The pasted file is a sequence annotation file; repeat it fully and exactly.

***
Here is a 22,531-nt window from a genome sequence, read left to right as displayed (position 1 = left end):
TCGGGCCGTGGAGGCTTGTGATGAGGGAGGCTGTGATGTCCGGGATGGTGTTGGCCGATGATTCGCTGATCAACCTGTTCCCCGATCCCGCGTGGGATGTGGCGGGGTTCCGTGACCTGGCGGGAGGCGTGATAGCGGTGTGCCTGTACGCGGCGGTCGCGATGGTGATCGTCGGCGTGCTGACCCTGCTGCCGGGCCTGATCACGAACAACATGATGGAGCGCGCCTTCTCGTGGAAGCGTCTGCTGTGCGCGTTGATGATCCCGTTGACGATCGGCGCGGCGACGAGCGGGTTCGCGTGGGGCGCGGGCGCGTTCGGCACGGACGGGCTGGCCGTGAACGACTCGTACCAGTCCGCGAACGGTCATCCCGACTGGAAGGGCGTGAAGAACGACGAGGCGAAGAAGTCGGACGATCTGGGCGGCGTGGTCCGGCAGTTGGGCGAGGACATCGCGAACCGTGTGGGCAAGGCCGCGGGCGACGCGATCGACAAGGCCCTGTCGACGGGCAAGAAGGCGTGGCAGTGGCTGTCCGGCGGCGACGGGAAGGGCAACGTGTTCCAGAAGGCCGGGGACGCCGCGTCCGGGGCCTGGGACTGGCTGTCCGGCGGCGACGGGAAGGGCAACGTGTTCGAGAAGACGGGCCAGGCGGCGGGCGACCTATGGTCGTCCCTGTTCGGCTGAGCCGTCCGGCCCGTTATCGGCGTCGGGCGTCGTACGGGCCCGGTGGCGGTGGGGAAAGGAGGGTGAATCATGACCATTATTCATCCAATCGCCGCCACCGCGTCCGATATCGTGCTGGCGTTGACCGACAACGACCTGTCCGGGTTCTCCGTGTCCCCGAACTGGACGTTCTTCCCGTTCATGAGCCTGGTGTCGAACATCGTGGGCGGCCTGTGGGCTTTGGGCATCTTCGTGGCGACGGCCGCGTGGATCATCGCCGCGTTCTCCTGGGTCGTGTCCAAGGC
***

Here is a 22,531-nt window from a genome sequence, read left to right as displayed (position 1 = left end):
TCGGGCCGTGGAGGCTTGTGATGAGGGAGGCTGTGATGTCCGGGATGGTGTTGGCCGATGATTCGCTGATCAACCTGTTCCCCGATCCCGCGTGGGATGTGGCGGGGTTCCGTGACCTGGCGGGAGGCGTGATAGCGGTGTGCCTGTACGCGGCGGTCGCGATGGTGATCGTCGGCGTGCTGACCCTGCTGCCGGGCCTGATCACGAACAACATGATGGAGCGCGCCTTCTCGTGGAAGCGTCTGCTGTGCGCGTTGATGATCCCGTTGACGATCGGCGCGGCGACGAGCGGGTTCGCGTGGGGCGCGGGCGCGTTCGGCACGGACGGGCTGGCCGTGAACGACTCGTACCAGTCCGCGAACGGTCATCCCGACTGGAAGGGCGTGAAGAACGACGAGGCGAAGAAGTCGGACGATCTGGGCGGCGTGGTCCGGCAGTTGGGCGAGGACATCGCGAACCGTGTGGGCAAGGCCGCGGGCGACGCGATCGACAAGGCCCTGTCGACGGGCAAGAAGGCGTGGCAGTGGCTGTCCGGCGGCGACGGGAAGGGCAACGTGTTCCAGAAGGCCGGGGACGCCGCGTCCGGGGCCTGGGACTGGCTGTCCGGCGGCGACGGGAAGGGCAACGTGTTCGAGAAGACGGGCCAGGCGGCGGGCGACCTATGGTCGTCCCTGTTCGGCTGAGCCGTCCGGCCCGTTATCGGCGTCGGGCGTCGTACGGGCCCGGTGGCGGTGGGGAAAGGAGGGTGAATCATGACCATTATTCATCCAATCGCCGCCACCGCGTCCGATATCGTGCTGGCGTTGACCGACAACGACCTGTCCGGGTTCTCCGTGTCCCCGAACTGGACGTTCTTCCCGTTCATGAGCCTGGTGTCGAACATCGTGGGCGGCCTGTGGGCTTTGGGCATCTTCGTGGCGACGGCCGCGTGGATCATCGCCGCGTTCTCCTGGGTCGTGTCCAAGGC